Sir Ian Robinson, Scottish Power Chief Executive, said “This is a major investment in the Millennium for ScottishPower. As a company which daily utilises advances in science for the benefit of its businesses and customers throughout the UK, we are delighted to help develop what is going to be a major national resource for the promotion of science, especially among young people. We will also look forward to utilising the Space Theatre in the education and training activities organised through our own learning company, ScottishPower Learning.”
This announcement takes place during National Science Week, organised by the British Association for the Advancement of Science. Further information on Science Week can be found at the BAAS’s website at www.britassoc.org.uk

NOTES TO EDITORS:
1) The Glasgow Science Centre is a £75m Millennium project, the largest of its type in the UK and the second largest Millennium project in Scotland. It is located on a riverside site alongside the River Clyde on the former site of the Glasgow Garden Festival, which has lain derelict since 1988. The site is in the district of Govan, an area recognised as likely to benefit from substantial investment. The centre will create up to 600 construction jobs and approximately 120 jobs once fully operational in Spring 2001.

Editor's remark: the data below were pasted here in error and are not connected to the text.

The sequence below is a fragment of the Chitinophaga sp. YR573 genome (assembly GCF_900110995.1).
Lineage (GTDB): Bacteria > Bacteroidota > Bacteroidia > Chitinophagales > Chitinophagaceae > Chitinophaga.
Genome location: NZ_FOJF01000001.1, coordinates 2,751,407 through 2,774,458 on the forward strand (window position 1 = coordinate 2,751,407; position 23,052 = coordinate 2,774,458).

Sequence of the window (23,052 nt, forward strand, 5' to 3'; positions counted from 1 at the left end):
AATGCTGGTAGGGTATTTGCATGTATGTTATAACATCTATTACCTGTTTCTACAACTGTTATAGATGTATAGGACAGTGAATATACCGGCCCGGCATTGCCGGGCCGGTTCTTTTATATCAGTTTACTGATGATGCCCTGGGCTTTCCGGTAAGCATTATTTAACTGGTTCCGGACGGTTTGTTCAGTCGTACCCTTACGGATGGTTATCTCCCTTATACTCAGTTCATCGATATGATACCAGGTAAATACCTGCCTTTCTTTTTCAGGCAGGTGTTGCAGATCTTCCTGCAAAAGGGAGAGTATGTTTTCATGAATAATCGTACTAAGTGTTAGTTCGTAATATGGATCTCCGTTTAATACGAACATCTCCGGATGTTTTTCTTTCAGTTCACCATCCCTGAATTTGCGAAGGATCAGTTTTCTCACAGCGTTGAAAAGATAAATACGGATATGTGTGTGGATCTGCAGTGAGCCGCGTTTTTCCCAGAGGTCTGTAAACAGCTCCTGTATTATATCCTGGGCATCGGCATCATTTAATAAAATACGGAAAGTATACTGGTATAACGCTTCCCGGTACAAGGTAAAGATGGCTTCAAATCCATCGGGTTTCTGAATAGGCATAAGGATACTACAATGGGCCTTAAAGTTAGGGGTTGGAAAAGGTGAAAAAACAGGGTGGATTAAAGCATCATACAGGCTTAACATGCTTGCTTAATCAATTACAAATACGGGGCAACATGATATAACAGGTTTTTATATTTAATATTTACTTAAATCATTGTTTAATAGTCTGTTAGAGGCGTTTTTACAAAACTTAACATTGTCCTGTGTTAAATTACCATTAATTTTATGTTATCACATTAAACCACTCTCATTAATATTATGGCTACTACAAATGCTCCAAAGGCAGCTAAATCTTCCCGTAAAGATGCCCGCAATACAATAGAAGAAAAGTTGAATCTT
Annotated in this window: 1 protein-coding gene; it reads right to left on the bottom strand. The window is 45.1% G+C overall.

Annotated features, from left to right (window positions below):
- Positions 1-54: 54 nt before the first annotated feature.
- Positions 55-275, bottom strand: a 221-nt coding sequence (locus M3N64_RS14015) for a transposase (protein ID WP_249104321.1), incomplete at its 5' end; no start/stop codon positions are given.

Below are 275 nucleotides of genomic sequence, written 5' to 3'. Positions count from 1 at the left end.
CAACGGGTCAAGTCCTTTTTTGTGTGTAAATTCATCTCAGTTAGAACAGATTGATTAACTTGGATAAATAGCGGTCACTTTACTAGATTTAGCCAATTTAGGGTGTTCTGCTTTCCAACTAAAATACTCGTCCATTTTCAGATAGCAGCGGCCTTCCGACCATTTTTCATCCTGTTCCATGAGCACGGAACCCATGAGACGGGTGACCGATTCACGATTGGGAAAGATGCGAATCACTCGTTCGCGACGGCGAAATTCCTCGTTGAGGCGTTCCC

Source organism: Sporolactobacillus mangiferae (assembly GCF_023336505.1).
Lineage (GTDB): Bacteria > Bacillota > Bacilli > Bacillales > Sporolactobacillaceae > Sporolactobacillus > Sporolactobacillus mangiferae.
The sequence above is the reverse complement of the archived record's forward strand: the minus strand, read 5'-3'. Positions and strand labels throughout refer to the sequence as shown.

2) GSC’s core funders are: · The Millennium Commission · Glasgow Development Agency · Scottish Enterprise · The European Union through Strathclyde European Partnership · Glasgow City Council

The development of the Glasgow Science Centre is being part-financed by the European Union through the 1997-99 Western Scotland Objective 2 Programme. The European Regional Development Fund (ERDF) grant of £19.754M is the largest single grant in the history of the Structural Funds in Western Scotland. This award is made in anticipation of the major catalyst effect anticipated for the wider regeneration of the urban river corridor and compliments the Scottish Exhibition & Conference Centre and Glasgow Tall Ship on the north bank – both previous ERDF recipients.

http://www.glasgowsciencecentre.org